And here’s what I think of the new apps.
Of course, there are dozens of changes between Windows 7 and 8 and 10. Here are my current impressions on the ones I hold top of mind.
Cortana is listening to me after training “her” to recognize my voice using the quick six phrase training set (it used to take hours to train older versions of Microsoft’s speech recognition technology.) Until I conducted this training I thought I had a microphone problem, but Cortana, it turns out, didn’t know what to make of my “Hey, Cortana.” I’ll analyze Cortana in a separate post, but so far, like its cousin Siri, Cortana is very constrained, and constrained in strange ways. I really want to be able to control my PC by voice, which I find more useful than the search features. Yes, Cortana can open an app, but it can’t mute the volume or switch apps. Even asking for directions brings up a search rather than directions.
The Microsoft Edge browser is snappy. It feels and looks a lot like Chrome. It will be interesting to see how the browser wars play out given this new salvo from Microsoft. IE is still around though, if you have one of those corporate systems tied to Active-X or some other Microsoft proprietary component.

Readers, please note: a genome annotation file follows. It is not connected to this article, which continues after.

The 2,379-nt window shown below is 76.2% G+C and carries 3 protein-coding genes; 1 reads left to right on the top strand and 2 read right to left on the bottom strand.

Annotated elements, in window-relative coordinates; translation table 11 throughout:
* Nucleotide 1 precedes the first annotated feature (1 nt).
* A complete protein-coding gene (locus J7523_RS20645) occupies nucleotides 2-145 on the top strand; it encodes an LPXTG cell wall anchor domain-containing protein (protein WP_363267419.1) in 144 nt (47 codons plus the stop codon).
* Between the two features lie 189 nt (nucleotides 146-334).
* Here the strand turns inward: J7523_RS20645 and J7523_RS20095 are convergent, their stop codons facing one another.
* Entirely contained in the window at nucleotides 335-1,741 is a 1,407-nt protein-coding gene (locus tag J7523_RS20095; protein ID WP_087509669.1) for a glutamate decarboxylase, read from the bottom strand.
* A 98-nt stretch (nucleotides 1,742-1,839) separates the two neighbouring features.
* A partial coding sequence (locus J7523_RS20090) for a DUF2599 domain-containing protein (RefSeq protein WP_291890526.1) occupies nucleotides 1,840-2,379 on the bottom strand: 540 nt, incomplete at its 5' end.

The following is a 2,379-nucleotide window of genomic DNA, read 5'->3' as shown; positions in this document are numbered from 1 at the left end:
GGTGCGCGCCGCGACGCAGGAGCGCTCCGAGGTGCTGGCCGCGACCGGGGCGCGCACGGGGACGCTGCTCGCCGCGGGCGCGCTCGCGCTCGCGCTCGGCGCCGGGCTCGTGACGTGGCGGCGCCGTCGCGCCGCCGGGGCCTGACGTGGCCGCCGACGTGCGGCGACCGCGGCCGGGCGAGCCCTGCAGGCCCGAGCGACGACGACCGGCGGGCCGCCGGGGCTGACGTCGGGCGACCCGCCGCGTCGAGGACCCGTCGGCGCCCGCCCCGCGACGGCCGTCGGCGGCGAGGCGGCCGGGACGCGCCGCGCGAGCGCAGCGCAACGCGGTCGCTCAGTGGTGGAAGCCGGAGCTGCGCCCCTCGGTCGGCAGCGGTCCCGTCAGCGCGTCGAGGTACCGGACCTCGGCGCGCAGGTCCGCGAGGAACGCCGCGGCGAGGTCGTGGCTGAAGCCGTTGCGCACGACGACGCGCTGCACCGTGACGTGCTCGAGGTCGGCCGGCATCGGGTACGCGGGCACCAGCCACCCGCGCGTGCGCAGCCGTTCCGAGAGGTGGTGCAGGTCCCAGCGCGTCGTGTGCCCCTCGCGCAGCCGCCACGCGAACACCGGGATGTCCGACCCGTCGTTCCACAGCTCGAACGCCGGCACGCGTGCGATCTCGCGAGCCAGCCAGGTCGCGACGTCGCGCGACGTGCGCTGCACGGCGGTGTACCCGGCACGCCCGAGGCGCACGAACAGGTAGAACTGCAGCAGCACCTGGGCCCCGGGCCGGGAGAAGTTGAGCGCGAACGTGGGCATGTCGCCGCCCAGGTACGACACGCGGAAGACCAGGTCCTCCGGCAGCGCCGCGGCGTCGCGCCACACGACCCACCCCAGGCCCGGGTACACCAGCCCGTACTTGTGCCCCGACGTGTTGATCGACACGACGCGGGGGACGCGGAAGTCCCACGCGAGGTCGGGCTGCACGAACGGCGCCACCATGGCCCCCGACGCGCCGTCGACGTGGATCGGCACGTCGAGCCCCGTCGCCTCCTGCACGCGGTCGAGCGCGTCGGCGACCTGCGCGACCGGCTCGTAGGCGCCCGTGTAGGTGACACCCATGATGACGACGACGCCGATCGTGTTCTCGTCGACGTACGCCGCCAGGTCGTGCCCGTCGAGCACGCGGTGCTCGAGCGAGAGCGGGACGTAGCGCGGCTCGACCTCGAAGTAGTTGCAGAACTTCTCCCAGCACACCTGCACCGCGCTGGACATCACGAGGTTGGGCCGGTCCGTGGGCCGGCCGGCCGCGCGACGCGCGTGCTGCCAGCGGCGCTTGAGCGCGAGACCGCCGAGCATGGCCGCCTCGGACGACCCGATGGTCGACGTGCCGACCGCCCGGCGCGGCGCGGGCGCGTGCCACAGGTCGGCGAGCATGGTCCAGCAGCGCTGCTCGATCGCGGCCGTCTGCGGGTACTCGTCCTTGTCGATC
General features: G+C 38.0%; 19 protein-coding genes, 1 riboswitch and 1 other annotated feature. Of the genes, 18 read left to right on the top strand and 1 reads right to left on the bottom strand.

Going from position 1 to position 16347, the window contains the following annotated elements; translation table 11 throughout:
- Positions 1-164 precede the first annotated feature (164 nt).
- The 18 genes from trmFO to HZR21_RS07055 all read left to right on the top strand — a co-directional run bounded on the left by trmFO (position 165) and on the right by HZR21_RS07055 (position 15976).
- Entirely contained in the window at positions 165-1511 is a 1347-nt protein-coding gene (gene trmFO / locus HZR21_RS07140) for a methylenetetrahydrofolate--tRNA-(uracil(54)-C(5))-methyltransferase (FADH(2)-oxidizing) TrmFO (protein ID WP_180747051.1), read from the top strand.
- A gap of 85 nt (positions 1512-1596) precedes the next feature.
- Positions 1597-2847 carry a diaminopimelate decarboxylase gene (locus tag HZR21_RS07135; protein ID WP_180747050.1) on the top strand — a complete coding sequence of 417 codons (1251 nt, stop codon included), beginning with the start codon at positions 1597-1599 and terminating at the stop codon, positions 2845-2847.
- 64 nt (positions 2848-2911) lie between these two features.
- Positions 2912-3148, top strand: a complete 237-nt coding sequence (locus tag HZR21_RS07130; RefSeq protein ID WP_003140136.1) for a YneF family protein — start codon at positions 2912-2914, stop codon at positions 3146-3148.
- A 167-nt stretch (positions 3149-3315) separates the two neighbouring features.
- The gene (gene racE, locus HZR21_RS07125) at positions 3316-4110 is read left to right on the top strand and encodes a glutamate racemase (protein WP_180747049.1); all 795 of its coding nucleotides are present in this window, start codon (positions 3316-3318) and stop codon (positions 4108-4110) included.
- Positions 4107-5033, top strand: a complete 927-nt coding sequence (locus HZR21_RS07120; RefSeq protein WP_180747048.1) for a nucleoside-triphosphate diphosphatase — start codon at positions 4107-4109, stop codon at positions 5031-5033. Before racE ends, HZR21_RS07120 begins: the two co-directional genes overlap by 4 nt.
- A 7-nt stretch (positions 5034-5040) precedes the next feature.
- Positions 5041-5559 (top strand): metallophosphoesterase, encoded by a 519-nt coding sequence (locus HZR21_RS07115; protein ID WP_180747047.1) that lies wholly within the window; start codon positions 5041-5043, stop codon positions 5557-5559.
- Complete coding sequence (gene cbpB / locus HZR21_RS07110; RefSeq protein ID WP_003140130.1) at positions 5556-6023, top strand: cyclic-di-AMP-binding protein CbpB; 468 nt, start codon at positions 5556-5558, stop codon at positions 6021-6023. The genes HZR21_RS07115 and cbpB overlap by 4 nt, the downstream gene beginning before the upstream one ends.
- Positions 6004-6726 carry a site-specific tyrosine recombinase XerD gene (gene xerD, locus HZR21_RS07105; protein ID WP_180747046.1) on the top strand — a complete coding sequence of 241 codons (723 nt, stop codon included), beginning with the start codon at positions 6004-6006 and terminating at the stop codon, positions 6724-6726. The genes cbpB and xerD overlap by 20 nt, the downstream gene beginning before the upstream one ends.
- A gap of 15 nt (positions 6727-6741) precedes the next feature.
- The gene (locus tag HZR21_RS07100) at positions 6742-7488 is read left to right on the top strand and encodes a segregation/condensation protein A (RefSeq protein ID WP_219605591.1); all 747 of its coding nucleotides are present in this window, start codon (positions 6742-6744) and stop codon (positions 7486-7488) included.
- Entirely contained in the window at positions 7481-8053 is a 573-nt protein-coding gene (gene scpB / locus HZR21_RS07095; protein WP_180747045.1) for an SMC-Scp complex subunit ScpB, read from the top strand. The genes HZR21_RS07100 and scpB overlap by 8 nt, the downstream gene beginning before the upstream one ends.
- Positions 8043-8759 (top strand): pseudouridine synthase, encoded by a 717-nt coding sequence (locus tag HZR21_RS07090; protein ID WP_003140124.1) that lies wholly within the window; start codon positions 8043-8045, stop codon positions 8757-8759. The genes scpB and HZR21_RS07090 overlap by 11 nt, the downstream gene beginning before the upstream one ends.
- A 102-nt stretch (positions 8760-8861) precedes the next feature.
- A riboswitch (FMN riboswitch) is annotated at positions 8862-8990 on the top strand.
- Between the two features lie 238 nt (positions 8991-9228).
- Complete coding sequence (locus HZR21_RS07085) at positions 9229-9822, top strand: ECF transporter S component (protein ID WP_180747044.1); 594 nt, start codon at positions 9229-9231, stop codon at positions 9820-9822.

The Start Menu must have been thought about in this way when Windows 8 was being conceived, because it is just the kind of start-menu a modern Windows machine should have. I’m glad it has found its way to Windows 10. I like the active tiles and their groups. People will need to be judicious in their use of the tiles or the start menu could get out of control. It’s not perfect. The long scroll to see all of the apps, and the lack of differentiation between those that are tileable, versus traditional, may confuse some, but it certaintly works more elegantly than anything in Windows 8, or even Windows 7 for that matter.
Photos introduces another choice for people like me, with many services in Play. I’m an Office 365 customer so I have a terabyte of data with my subscription, plenty for storage my photos. Currently, however, my curated photos are on Google drive, and they are backed up from my iOS devices on Apple and Amazon. I have photos everywhere and no where which is a problem that is just waiting to suck a bunch of my time to craft a solution.
Task View I was never a big Alt-Tab user, but I like the new task switcher in the task bar that shrinks everything down and shows me what’s actually running. Task View is also the starting point for employing Virtual Desktops, which come over as inspiration from Apple. If you need to segment work, perhaps keeping a paused movie in an entertainment space while switching to an environment that is all about Excel and Outlook, you can now do that. Also useful for switching between clients or projects.